The Tineke’s exquisite coloring is a result of its exposure to intense light. Ficus Tineke prefer natural light since the tree utilizes chlorophyll in the presence of sunlight for food production.
The plant should be placed in a well-drained soil with a pH range between 6.0 and 7.5, to ensure that the plant’s roots stay healthy and alive, which can help prevent root rot. The Tineke needs an ample amount of water (when potting it in soil) to stay alive, but you do not want to overdo this process as too much moisture will kill your plant.
Consistent watering is what you need for this plant as it is a tropical tree, and it should be watered about every other day. If you have a large ficus Tineke tree, consider using a hose with a shut-off nozzle to water it from the top.
The Rubber Tree can withstand low humidity levels without dying, but if it’s too dry, the leaves will turn black or yellowish in color. The Tineke thrives in locations with moderate temperatures, which is between 60 to 80 degrees Fahrenheit.
Its roots are able to grow easily in almost any soil, but a soil that is rich in organic matter, such as potting mix, is optimal.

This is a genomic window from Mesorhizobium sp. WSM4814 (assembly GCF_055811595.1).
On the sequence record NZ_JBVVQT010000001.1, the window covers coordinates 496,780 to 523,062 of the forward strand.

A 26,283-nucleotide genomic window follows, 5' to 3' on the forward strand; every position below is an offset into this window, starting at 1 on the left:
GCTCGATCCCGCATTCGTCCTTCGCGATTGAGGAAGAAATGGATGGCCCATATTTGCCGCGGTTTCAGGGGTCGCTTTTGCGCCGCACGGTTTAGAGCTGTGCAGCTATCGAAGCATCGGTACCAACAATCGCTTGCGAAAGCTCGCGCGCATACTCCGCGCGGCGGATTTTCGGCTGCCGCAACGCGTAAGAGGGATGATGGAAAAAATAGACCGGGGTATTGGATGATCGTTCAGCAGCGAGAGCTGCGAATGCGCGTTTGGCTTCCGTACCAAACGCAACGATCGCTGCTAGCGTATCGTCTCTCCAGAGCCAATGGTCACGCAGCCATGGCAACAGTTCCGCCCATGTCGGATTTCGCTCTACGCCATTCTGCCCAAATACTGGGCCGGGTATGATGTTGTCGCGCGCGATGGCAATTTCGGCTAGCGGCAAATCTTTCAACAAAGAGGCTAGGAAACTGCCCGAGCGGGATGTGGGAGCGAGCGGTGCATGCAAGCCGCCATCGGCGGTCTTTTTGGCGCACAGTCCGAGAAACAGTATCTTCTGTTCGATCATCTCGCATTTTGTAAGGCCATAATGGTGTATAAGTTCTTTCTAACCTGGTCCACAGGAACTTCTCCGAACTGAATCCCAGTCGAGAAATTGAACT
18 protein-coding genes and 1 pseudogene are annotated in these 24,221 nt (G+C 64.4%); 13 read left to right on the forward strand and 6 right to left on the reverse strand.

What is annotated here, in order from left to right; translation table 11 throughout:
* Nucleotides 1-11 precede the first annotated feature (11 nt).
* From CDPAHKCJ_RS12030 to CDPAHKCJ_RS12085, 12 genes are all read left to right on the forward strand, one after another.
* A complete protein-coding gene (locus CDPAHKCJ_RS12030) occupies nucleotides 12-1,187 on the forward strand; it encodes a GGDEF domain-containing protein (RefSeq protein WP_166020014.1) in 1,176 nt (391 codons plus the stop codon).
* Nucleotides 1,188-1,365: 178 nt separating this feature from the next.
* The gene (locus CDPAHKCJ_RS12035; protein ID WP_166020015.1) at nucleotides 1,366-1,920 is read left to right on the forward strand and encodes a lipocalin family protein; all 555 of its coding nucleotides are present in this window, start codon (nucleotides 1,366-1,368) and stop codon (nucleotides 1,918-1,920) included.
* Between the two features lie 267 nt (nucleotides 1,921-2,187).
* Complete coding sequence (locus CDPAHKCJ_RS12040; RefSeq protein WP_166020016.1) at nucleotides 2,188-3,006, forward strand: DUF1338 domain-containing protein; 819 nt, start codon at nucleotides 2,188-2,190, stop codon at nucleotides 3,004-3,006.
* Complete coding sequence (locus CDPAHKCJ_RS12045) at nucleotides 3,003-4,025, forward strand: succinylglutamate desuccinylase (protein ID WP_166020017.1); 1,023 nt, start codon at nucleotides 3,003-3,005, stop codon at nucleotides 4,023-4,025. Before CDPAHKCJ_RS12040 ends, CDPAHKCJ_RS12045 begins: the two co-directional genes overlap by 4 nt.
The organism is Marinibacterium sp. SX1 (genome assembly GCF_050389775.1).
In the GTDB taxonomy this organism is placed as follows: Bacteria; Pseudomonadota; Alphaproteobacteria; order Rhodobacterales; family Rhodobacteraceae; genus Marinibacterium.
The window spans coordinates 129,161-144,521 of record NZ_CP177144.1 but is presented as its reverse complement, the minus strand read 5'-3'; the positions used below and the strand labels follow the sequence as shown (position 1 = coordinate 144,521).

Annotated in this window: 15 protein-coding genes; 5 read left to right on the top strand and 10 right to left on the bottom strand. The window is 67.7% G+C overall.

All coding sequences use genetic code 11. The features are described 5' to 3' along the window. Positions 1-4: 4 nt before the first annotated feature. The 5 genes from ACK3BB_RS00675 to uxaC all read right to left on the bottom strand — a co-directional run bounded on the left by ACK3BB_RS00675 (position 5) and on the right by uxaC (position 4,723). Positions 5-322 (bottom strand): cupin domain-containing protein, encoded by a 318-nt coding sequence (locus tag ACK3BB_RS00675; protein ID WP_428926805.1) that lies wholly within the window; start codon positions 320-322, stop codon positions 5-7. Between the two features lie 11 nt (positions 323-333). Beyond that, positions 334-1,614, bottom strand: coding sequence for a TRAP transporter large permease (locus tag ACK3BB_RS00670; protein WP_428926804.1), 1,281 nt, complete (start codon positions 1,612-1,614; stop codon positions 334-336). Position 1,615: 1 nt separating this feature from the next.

If you have a large ficus Tineke tree and have difficulty watering it yourself, consider purchasing a watering can that has an adjustable spout nozzle. Just remember to keep the soil moist but not too wet or too dry.
Are Ficus Tineke fast growing?
Ficus elastica ‘Tineke’ may grow an average of 24 inches (60 centimeters) every year. Depending on the size of the container and the indoor circumstances, a ficus Tineke grown indoors will reach maturity between 2 and 8 feet (0.6 – 2.4 m) tall. A healthy ficus Tineke should generate a new leaf around every four weeks.
An indoor ficus Tineke can survive in well-drained potting mix or soil with a pH range of 6.0 to 7.5, but the plant does not tolerate over-watering. It prefers to be grown in bright light, with temperatures ranging from 60 to 80 degrees Fahrenheit.
The Rubber Tree will thrive in locations where it has access to bright light, but it can also survive outdoors as long as its roots are kept dry and well-drained.